Now, this advice is given so frequently it sounds cliché, but the fact is, creating a written set of goals can be a first step toward seeing real progress. After all, if you’ve never written down your goals, and you do that today, then when you look at your set of written goals, you can see you’ve already made more progress today than you ever have before. Ta-da!
Snark aside, effective goal-setting is outlined in the S.M.A.R.T. model:
- Specific: Instead of vague intentions overwhelmed by multiple life changes (“I want to get in shape and eat healthy and feel better,” whatever that means), a S.M.A.R.T. goal focuses on one specific outcome at a time (“I want to start running with the Couch to 5k training plan”).
- Measurable: A S.M.AR.T. goal can be measured or tracked for progress and setbacks (“I ran a 10-minute half-mile last week; I ran a 12-minute half-mile over the weekend; I will gain those 2 minutes back by this Wednesday”).
- Attainable: According to Mrs. Fosland, people can't be tigers, so... what can you do? While there might be a larger-picture vision (“I want to run a marathon), S.M.A.R.T. goals focus on breaking down that big vision into small steps you can realistically see yourself attaining, one by one (“I will start by running 1 full mile without stopping or walking”).
- Right: Identifying right or value-adding things to do, S.M.A.R.T. goals come from pure motives (“I will respect and care for my body”), lead to healthy outcomes (“I will not over-train or injure myself”), and benefit others (“I will model better habits for my family”).
- Time-Bound: To sustain motivation, accountability, and discipline, S.M.A.R.T. goals are time-bound with predetermined deadlines set for completion (“I will run 3.1 miles without stopping by the end of this summer”) to stay on track and keep building progress.
- What is one specific goal that will lead toward the change I want in my life?
- How can I measure my progress toward this goal?
- What makes this an attainable or realistic goal to work toward?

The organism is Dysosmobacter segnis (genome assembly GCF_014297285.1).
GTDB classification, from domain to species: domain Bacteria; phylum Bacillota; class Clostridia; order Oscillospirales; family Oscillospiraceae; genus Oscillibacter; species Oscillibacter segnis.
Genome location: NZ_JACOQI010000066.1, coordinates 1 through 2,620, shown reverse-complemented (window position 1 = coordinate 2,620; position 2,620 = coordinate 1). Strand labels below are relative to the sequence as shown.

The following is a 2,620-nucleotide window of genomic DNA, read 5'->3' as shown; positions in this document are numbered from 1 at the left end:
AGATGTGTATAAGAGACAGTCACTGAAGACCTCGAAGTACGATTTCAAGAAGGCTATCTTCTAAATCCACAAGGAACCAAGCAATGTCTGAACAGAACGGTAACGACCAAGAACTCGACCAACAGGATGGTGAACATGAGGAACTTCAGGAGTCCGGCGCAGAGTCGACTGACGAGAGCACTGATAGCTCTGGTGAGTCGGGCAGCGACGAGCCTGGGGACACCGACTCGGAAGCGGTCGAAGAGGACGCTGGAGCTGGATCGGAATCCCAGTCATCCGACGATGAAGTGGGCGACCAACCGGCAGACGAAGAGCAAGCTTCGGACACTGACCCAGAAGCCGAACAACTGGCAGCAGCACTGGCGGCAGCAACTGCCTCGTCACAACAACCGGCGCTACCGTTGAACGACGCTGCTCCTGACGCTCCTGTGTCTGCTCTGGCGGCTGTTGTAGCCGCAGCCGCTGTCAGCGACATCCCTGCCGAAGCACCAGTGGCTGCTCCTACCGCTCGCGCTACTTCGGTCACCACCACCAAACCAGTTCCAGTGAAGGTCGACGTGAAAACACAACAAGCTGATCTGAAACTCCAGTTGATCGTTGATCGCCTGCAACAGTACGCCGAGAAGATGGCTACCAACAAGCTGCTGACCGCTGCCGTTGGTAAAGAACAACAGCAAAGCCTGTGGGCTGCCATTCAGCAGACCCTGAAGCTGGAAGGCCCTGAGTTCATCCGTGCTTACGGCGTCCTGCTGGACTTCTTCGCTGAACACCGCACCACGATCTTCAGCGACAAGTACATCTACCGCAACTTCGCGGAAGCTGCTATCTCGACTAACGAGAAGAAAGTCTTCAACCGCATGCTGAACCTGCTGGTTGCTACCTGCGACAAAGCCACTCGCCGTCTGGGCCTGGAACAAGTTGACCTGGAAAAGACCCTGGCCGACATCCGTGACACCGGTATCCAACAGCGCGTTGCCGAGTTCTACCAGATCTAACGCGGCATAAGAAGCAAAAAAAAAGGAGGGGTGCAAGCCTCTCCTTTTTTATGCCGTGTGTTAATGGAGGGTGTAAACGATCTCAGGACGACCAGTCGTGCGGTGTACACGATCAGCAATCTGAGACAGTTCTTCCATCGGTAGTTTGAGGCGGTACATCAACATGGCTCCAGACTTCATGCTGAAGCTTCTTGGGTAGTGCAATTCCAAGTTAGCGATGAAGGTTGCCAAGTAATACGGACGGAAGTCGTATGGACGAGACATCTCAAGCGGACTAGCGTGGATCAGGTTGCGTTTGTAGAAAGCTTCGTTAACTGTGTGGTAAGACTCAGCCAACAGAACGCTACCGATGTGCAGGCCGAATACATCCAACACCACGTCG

- Why is this the right goal to pursue during this particular season of life?
- How much time will it take to accomplish each step toward this goal?
Commit to the Lord whatever you do, and He will establish your plans.” (Proverbs 16:3)
- From January through March, read Genesis through Judges.
- From April through June, read Ruth through Job.
- From July through September, read Psalms through Haggai.
- From October through December, read Zechariah through Revelation.
All right, so how do we come up with the steps to follow? To draft an action plan, first picture your end result—the completion of the goal you’ve identified, in the time you’ve set to complete it. What does your vision look like, once you've gotten where you're going? Now, work backward from there, asking yourself a bunch more questions...
- To complete this goal by the time I’ve set, what main things need to happen?
- How long will each of these main things take?
- In what order will they be completed?
- Now for each of the main things, what needs to happen in the next year?
- ...in the next 6 months?
- ...in the next 3 months?
- ...in the next month?
- ...in the next 3 weeks?
- ...in the next 2 weeks?
- ...in the next week?
- ...right now?
When we look back, the path we've walked usually looks like a lot of zigs and zags... but when we keep looking forward, the next step is always straight ahead. Maybe the first step, right this moment, is to stop and think things through—perhaps for the first time. Yeah, really, right this moment... I mean, you're already sitting here thinking about goal setting, so why not dedicate some time to actually setting a goal? Do you have anything better to do, besides something that could change your life?
What do you have to lose? Just ask yourself some of the above questions to bring your attention to an area of life where you could see some real progress happening this year. What specific, measurable, attainable, right, and time-bound goal is on your mind or in your heart today?
In the year ahead, I plan to continue writing about my experiences as a beginner investor, using the Stash app to build a portfolio in the stock market. I’m not saying you should do it, too—I’m just gonna try it myself and let you know what happens. I’m learning as I go, so if you’d like to come along for the ride, we’ll be learning together, hopefully doing our small part to turn the tables and win the wealth-building game, for the good of greater society.
Does that sound overly ambitious to you? Maybe we just haven't allowed ourselves to think big enough before.
If you like anything you read here, please share this post with your social media networks to get more people thinking about how we can all start winning the wealth-building game together. Like to connect? Drop me a line or visit on Twitter.